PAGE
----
A moment captured in symmetry and time.
The art of the sensationalist phrase used solely to gather hits and which a subsequent review will spend 100 words toning down is an oft used tool of the independent blogger. So suck on this one. Matthew McConaughey is the most under-rated actor working in hollywood today. I say this not because McConaughey is secretly the best actor in the world, or because he has a body of work so impressive its an injustice so grievous I can stands it no more. I say it because McConaughey has a rap of being the punchline to a one-liner, an actor so dumb and so awful he should surely have a reality show on VH1 by now and stop making us watch his shitty movies. One part of this I agree with, his CV, particularly once he had arrived, is atrocious. Bad romantic comedies and cheesy action movies make up the list, with his minimal cameo in Tropic Thunder his only critically acclaimed role of the decade. McConaughey chose to be a movie star over being a great actor, chose paychecks (or fat stacks) over great work and well, had the consequent career. Showing absolutely no desire to do anything but get paid.
He starred in rom-coms with every actress going in that particular field, Sarah Jessica Parker, Jennifer Garner, Kate Hudson, Jennifer Lopez, Kate Hudson again. Its a testament to McConaughey's appeal that he's been able to do nothing but phone it in to films, he could give a shit about, for nigh on a decade and still have a job. Everyone else who tries this can find their career in a shallow grave. Ed Burns, James Marsden, John Corbett, Dermot Mulroney. It goes on. Yet here McConaughey still stands, last sellout alive. This is because McConuaghey is awesome to watch on screen, he has an effortless cool about him, a bizarre likability that can withstand any piece of crap thrown at it. He may be the truest movie star of my lifetime, its just he forgot to make any good films. At least in the megastar stage, but if you look at Dazed and Confused, at John Sayles' Lone Star, at Frailty and even the highly populist A View To A Kill. He has it in him.
Which somewhat belatedly brings me to The Lincoln Lawyer. A film that has by the numbers installed deep in its DNA, the kind of film a studio makes to bide time through the dark spring months until summer's here, where it can unleash all hell upon us. A courtroom drama, dealing in the same John Grisham-esque broad and hysterical shenanigans involving serial killers and impossible cases and unfeasable feats of law-bending etc. The film I was very much reminded of when seeing this was Fracture, a film I highly doubt anyone remembers, starring Anthony Hopkins and Ryan Gosling. It too dealt in these waters. And it too leaned on a charismatic lead performance to carry it through. There it was Anthony Hopkins, and here it was unsuprisingly McConaughey. Looking excited, comfortable and truly at home, McConaughey gives as close to a tour de force as the limitations of the Lincoln Lawyer will allow, playing his unscrupulous lawyer with a relaxed confidence and cool that most actors couldn't get close to. It's ridiculous how much I enjoyed his performance in what otherwise was a feebly mediocre film, going from beat to beat in a manor both familiar and predictable.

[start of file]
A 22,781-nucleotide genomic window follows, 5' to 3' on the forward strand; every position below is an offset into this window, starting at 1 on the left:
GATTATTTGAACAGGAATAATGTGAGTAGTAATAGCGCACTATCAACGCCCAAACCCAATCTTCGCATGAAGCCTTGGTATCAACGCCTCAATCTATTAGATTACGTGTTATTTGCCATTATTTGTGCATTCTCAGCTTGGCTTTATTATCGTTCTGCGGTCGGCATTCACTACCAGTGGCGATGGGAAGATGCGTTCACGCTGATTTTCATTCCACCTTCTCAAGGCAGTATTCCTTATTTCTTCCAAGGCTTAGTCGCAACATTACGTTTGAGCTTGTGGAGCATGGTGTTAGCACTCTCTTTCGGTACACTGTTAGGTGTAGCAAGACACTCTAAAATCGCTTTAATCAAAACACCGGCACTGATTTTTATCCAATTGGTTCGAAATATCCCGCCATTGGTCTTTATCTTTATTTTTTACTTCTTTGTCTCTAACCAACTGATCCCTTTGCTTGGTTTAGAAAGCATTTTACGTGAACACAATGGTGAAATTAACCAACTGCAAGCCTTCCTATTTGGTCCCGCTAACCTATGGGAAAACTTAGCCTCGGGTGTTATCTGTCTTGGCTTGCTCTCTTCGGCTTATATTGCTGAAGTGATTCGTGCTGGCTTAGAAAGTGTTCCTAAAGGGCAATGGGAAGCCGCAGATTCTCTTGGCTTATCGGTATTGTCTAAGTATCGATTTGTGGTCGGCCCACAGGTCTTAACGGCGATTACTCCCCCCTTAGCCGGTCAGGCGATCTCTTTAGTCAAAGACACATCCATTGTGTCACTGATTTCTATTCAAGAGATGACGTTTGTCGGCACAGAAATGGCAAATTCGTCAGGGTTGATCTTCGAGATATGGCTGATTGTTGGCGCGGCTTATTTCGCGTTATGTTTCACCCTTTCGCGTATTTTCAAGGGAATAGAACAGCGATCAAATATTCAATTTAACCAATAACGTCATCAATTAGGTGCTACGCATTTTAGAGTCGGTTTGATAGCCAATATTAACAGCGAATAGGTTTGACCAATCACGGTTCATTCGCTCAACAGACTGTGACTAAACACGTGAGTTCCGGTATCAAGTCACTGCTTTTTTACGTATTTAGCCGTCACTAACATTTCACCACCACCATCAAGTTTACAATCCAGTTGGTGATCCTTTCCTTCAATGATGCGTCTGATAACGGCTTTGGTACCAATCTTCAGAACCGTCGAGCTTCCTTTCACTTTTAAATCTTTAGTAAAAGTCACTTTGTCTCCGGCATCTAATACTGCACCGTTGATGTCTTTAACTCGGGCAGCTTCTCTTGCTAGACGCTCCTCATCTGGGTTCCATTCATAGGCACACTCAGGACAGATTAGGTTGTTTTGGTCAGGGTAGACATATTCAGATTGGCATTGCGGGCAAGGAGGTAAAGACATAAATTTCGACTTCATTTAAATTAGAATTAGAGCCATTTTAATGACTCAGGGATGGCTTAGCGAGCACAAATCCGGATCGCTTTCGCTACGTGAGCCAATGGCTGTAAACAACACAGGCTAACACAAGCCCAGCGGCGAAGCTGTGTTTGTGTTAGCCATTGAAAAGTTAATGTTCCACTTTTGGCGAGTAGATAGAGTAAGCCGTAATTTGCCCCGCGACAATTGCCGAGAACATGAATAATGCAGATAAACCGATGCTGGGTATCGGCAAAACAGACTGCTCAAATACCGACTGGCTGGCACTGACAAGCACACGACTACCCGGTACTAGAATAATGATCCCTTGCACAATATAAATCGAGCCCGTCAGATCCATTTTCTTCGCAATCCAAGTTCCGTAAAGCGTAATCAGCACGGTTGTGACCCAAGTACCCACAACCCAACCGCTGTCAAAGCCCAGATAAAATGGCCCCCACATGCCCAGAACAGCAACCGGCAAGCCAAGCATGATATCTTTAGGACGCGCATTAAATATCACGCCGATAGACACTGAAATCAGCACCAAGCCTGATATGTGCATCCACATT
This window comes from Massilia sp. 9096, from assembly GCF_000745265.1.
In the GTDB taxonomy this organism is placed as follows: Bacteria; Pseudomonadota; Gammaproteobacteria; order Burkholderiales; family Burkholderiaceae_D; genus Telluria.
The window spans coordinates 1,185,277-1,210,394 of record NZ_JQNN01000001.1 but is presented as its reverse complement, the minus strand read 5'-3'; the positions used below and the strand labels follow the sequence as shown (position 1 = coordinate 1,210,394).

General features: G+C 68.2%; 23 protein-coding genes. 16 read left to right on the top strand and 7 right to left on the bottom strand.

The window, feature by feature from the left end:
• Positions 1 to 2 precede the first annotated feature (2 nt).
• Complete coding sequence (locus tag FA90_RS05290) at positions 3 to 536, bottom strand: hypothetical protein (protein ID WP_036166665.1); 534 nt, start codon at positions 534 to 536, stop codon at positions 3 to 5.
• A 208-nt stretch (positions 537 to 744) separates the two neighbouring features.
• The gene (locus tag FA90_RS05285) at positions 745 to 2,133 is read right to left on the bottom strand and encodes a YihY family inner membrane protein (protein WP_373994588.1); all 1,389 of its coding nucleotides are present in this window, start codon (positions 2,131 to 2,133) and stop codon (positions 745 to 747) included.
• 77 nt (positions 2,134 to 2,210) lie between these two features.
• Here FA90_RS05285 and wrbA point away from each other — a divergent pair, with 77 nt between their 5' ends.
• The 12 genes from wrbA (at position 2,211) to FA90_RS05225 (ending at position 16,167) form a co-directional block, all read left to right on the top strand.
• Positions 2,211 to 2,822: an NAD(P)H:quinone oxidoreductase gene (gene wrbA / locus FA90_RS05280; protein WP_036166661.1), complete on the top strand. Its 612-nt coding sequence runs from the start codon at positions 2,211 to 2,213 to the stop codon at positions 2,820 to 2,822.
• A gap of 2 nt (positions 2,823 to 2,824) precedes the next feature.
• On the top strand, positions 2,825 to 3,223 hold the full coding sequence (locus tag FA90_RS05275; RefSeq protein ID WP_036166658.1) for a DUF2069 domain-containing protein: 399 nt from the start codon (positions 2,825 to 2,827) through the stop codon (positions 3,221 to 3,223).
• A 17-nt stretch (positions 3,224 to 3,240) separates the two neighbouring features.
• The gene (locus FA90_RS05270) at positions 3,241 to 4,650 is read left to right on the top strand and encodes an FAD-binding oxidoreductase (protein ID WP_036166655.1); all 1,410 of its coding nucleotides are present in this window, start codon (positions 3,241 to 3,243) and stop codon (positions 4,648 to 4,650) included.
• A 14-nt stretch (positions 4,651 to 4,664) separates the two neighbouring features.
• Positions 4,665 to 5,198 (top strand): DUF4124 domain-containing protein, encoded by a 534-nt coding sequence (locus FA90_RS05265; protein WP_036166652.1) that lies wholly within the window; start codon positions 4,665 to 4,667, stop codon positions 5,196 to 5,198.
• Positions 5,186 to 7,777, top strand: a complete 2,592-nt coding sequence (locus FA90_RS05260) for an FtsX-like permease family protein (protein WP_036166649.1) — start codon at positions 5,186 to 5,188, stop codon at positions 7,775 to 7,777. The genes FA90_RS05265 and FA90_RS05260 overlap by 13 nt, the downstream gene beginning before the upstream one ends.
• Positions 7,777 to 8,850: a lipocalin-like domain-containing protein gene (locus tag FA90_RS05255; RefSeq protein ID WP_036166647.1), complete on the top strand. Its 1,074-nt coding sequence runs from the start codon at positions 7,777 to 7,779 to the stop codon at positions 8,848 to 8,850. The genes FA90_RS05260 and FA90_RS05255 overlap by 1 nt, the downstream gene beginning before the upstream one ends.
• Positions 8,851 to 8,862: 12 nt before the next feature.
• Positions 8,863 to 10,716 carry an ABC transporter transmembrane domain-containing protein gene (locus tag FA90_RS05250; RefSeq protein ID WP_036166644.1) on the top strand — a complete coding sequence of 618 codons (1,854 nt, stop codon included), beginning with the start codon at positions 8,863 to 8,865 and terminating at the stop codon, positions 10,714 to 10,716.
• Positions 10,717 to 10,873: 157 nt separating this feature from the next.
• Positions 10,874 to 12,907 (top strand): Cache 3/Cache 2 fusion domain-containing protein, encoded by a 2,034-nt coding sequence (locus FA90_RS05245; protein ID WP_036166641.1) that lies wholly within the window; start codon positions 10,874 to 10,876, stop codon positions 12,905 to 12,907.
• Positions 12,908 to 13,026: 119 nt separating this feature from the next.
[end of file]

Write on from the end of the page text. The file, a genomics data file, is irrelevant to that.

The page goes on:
Ryan Phillipe, despite his role being irritatingly marginalized gives a performance that rediscovers some of the yuppie smarm that he came from, and he's serviceable as he always is. Bigshots after a paycheck come and go, William H Macy, Marisa Tomei and even Breaking Bad's Bryan Cranston pop their head in the door. But truthfully everyone looks bored but McConaughey, because they know this is a money picture. But for McConaughey, its the best movie he's made in years, and he knows it. Which is a good thing, because without his performance, I'd have almost nothing to say about such an average thing.